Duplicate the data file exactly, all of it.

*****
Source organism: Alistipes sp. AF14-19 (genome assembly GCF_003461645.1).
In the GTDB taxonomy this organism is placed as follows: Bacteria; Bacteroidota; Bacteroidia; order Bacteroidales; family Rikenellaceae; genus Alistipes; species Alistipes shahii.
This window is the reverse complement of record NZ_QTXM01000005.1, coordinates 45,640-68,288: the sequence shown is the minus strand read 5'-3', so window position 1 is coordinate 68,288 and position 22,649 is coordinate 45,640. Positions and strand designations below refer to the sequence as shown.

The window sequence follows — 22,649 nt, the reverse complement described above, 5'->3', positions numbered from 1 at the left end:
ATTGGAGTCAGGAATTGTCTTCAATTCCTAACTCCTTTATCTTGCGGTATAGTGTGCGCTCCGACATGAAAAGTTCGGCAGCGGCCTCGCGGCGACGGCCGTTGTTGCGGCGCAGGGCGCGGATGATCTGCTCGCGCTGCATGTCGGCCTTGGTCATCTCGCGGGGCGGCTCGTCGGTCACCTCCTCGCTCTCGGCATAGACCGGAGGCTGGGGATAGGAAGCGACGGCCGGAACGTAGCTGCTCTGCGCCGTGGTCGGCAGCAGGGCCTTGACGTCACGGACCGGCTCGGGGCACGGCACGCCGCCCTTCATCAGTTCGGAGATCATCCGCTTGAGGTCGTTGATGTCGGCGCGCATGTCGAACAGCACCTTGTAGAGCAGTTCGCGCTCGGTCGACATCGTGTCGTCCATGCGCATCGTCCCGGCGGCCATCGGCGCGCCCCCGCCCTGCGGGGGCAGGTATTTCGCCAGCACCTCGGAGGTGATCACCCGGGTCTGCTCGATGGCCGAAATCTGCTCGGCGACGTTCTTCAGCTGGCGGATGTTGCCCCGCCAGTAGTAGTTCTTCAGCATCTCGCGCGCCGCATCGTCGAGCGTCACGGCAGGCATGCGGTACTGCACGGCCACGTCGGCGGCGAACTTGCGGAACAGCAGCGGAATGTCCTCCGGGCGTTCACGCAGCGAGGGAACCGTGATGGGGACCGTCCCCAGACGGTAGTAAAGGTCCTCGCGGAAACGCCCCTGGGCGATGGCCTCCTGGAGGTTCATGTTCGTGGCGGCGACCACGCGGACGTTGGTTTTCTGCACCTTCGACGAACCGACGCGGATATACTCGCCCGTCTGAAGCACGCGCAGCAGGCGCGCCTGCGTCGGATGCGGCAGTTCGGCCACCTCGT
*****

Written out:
Source organism: Alistipes sp. AF14-19 (genome assembly GCF_003461645.1).
In the GTDB taxonomy this organism is placed as follows: Bacteria; Bacteroidota; Bacteroidia; order Bacteroidales; family Rikenellaceae; genus Alistipes; species Alistipes shahii.
This window is the reverse complement of record NZ_QTXM01000005.1, coordinates 45,640-68,288: the sequence shown is the minus strand read 5'-3', so window position 1 is coordinate 68,288 and position 22,649 is coordinate 45,640. Positions and strand designations below refer to the sequence as shown.

The window sequence follows — 22,649 nt, the reverse complement described above, 5'->3', positions numbered from 1 at the left end:
ATTGGAGTCAGGAATTGTCTTCAATTCCTAACTCCTTTATCTTGCGGTATAGTGTGCGCTCCGACATGAAAAGTTCGGCAGCGGCCTCGCGGCGACGGCCGTTGTTGCGGCGCAGGGCGCGGATGATCTGCTCGCGCTGCATGTCGGCCTTGGTCATCTCGCGGGGCGGCTCGTCGGTCACCTCCTCGCTCTCGGCATAGACCGGAGGCTGGGGATAGGAAGCGACGGCCGGAACGTAGCTGCTCTGCGCCGTGGTCGGCAGCAGGGCCTTGACGTCACGGACCGGCTCGGGGCACGGCACGCCGCCCTTCATCAGTTCGGAGATCATCCGCTTGAGGTCGTTGATGTCGGCGCGCATGTCGAACAGCACCTTGTAGAGCAGTTCGCGCTCGGTCGACATCGTGTCGTCCATGCGCATCGTCCCGGCGGCCATCGGCGCGCCCCCGCCCTGCGGGGGCAGGTATTTCGCCAGCACCTCGGAGGTGATCACCCGGGTCTGCTCGATGGCCGAAATCTGCTCGGCGACGTTCTTCAGCTGGCGGATGTTGCCCCGCCAGTAGTAGTTCTTCAGCATCTCGCGCGCCGCATCGTCGAGCGTCACGGCAGGCATGCGGTACTGCACGGCCACGTCGGCGGCGAACTTGCGGAACAGCAGCGGAATGTCCTCCGGGCGTTCACGCAGCGAGGGAACCGTGATGGGGACCGTCCCCAGACGGTAGTAAAGGTCCTCGCGGAAACGCCCCTGGGCGATGGCCTCCTGGAGGTTCATGTTCGTGGCGGCGACCACGCGGACGTTGGTTTTCTGCACCTTCGACGAACCGACGCGGATATACTCGCCCGTCTGAAGCACGCGCAGCAGGCGCGCCTGCGTCGGATGCGGCAGTTCGGCCACCTCGT